November issue 2010
In Khipro’s Sanghar district, many parents have pulled their young girls out of school. This, after the shocking gang rape of a young 17-year-old student of class nine.
In the last week of September, four young men raped Zainab Bhayo and made a video recording their heinous act, which they then uploaded on several Internet websites including YouTube. The police have managed to arrest the culprits, Danish, Waseem, Jahanzeb and Suhail Kaimkhani, and put them behind bars. But parents are not taking any chances. “This is not the ideal environment to send girls to school. We are more concerned about their honour than their careers,” they say.
Incidentally, Bhayo’s case is not the only one of its kind. It is widely speculated that groups of youngsters are involved in cyber blackmailing in not just Khipro, but other areas like Digri, Mirpurkhas and Sanghar as well.
Many families who have been subjected to similar blackmailing tactics by these youngsters — who have shot videos of their attacks on girls and have distributed them through their mobile phones — have not reported the incidents, for fear of public humiliation and disgrace. Shockingly, some fathers have even offered money to the culprits to prevent them from publicising the videos and bringing shame to the girl and her family. Reportedly, a Hindu businessman in Khipro was shown a damning video of his daughter on the day of her marriage, and he doled out a huge amount to the culprits to prevent them for creating any problem for the new bride. Subsequently, the family migrated to India.
Allegedly, the criminals who were arrested in the Bhayo rape case are also involved in several other cyber crimes. What made their task easier was the fact that they ran a mobile phone shop in Khipro. It has also been discovered that the culprits trapped girls by tracing their mobile numbers. Apparently, it is a common practice to share numbers of girls who recharge their pre-paid balance through easy-load at their corner stores or mobile phone shops. After tracing these numbers, they send messages or make phone calls to them. Many innocent girls are trapped in this manner and later exploited.
When I visited Decent High School in Khipro a few weeks after the incident to find out if stories of parents pulling their girls out of school following the Bhayo incident were true, terrified girls covered their faces and closed their classroom windows to hide themselves from public view. Shockingly, five out of a total of 10 class-rooms were completely empty, while the rest of the classes had sparse attendance. “After the incident, the attendance of girls in schools has dropped by a little more than 40%,” says Mir Muhammad Rajar, president of Government Secondary Teachers Association, Khipro.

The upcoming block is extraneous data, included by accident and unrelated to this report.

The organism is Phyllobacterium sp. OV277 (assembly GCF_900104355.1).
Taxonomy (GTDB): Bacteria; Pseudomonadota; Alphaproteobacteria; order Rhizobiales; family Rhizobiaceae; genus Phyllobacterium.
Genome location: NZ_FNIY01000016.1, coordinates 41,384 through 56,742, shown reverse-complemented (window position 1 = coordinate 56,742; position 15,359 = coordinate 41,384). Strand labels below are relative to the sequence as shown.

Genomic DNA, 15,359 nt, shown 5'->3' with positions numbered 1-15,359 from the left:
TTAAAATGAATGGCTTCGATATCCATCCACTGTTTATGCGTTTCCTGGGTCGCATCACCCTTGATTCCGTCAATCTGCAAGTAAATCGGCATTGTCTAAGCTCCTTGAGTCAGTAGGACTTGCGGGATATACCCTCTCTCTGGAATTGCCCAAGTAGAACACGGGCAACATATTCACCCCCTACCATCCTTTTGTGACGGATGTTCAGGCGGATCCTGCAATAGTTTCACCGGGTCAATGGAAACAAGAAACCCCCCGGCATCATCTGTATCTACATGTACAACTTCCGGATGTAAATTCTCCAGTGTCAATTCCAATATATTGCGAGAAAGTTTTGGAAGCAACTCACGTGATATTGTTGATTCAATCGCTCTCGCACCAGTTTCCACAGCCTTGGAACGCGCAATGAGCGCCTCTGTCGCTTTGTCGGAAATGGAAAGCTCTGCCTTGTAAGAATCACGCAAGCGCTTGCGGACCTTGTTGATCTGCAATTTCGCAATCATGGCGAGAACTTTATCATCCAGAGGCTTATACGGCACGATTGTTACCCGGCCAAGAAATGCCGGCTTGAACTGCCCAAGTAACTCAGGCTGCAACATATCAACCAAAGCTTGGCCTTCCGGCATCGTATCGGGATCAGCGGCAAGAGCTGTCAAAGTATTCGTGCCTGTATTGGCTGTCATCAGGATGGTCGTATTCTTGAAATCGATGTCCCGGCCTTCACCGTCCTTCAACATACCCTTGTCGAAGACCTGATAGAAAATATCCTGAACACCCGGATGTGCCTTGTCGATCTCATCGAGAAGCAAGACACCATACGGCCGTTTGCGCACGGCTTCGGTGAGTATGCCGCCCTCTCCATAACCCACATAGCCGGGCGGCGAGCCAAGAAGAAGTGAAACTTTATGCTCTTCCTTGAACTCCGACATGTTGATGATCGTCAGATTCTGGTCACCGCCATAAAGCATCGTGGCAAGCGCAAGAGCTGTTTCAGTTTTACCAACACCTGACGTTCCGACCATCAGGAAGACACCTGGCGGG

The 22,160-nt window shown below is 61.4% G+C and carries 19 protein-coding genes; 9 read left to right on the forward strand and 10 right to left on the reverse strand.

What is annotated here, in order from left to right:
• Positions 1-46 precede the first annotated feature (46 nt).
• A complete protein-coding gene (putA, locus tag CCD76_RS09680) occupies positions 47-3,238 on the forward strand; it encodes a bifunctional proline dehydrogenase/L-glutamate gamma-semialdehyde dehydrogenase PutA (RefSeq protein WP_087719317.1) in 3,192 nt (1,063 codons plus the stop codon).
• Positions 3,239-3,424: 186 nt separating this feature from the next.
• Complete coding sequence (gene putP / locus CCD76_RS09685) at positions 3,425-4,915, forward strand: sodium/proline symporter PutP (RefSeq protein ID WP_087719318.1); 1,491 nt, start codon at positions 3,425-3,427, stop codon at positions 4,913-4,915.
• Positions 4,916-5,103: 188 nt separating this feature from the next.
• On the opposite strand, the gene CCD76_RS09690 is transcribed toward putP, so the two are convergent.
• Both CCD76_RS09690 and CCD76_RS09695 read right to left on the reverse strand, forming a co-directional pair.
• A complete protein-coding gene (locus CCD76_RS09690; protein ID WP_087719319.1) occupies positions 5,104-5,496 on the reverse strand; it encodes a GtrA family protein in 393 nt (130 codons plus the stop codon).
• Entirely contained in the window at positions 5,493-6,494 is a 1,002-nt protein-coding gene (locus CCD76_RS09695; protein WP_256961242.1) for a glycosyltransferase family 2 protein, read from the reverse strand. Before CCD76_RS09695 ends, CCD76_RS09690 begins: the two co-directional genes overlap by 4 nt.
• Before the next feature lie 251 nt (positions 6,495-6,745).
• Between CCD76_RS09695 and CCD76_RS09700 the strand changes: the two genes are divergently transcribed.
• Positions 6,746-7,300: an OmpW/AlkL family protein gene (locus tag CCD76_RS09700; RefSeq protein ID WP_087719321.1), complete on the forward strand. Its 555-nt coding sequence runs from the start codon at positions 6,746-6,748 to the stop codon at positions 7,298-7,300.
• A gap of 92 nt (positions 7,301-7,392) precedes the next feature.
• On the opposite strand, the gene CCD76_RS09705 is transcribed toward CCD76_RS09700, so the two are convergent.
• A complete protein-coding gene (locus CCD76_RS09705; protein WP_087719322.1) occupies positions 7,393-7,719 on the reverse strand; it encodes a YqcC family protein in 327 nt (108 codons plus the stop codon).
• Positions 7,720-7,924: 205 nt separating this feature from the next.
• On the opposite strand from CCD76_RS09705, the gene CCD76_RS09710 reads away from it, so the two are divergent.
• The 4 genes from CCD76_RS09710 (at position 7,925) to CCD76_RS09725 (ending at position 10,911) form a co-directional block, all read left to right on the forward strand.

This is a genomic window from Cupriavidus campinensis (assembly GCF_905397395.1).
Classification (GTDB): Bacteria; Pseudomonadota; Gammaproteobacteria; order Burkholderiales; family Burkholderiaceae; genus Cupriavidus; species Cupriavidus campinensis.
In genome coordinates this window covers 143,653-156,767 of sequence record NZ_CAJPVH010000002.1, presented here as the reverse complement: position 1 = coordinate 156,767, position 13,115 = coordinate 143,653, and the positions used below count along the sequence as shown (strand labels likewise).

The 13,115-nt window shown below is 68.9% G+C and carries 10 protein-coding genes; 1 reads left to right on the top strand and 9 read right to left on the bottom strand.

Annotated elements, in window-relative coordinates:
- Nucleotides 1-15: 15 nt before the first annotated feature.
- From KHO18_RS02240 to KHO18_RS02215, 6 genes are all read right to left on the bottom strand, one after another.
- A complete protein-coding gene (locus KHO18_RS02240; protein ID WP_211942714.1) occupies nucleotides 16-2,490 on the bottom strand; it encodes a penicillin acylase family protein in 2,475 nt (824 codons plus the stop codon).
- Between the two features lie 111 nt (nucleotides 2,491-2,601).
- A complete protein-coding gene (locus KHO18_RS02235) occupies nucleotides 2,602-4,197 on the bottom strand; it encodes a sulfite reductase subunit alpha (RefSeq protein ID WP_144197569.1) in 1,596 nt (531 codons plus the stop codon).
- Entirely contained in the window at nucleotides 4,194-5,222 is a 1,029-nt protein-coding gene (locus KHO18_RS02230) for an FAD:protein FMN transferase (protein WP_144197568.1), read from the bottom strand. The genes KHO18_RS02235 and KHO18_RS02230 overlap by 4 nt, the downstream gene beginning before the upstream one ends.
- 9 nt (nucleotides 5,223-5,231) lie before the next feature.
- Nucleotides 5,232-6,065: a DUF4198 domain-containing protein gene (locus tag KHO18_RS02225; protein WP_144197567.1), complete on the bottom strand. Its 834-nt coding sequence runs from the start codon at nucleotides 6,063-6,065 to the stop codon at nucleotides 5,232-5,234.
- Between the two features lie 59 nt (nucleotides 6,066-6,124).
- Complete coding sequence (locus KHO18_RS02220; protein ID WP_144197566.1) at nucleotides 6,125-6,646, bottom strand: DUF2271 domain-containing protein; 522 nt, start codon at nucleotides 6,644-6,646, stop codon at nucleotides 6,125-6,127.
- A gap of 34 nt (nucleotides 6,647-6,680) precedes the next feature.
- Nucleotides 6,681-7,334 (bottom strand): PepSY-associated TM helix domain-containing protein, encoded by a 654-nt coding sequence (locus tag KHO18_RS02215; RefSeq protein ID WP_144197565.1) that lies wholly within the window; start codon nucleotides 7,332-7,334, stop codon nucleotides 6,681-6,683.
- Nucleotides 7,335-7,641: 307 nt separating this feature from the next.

The incident has also created a sense of insecurity among women employees in the district, which is said to be relatively liberal. Incidentally, most of the educated women in Khipro are employed as teachers and lady health workers in government and private institutions. “We have observed a visible decline in the number of female workers in the education and health departments since the rape incident,” says Lala Ayub, a local journalist.
“I do believe that such incidents of harassment will discourage female participation and further increase the vulnerability of women, especially if society and the government do not take any serious action to provide security to these girls. I have met many demoralised families, who have shifted from small towns to villages due to the fear of cyber technology being misused for such criminal acts,” says Aamar Sindhu, a representative of Women’s Action Forum.
This incident has also created ethnic tension between the Mohajir and Sindhi communities. Soon after news spread about the video, many demonstrations were held against the culprits, who reportedly belong to the Urdu-speaking community. Fiery speeches by angry mobs on the occasion could have triggered ethnic riots as Sindhi nationalist leaders, who led the demonstrators, called it an attack on their honour and urged immediate arrest of the culprits. Out of fear of revenge, the Kaimkhani community has stopped its girls from going to educational institutes. “We cannot risk sending our girls to school because in the wake of the recent incident, we fear that our girls can be targeted,” a member of the Kaimkhani community said.
The trend of committing criminal acts through uncontrolled SMS services, manufactured videos and cyber bullying has alarmingly increased. Unfortunately, Pakistan has no law to deal with cyber crimes. And in the absence of a law, culprits continue to misuse information technology with impunity. In 2007, during Musharraf’s tenure, Prevention of Electronic Crime Ordinance was promulgated and the present government had endorsed it — with slight modifications. However, it has since been allowed to lapse. Legislators have since turned a blind eye to these types of cyber crimes, which are particularly targeting women. So have the police. Recently, the cops in Mirpurkhas refused to register a cyber crime case against Fahim Mughal, who had fraudulently obtained pictures of a local bank officer’s daughter from a mobile phone and prepared a video from these images, and uploaded it on YouTube.
In the Zainab Bhayo case however, they have nabbed the culprits and registered a case of gang rape. Even so, it is feared that the culprits may not be given exemplary punishment. This may, in turn, set a bad precedent for other cyber criminals waiting in the wings.
“Let the court decide,” says the chieftain of the Bhayo tribe. “If justice is not done, then we will settle the issue in accordance with our tribal customs.”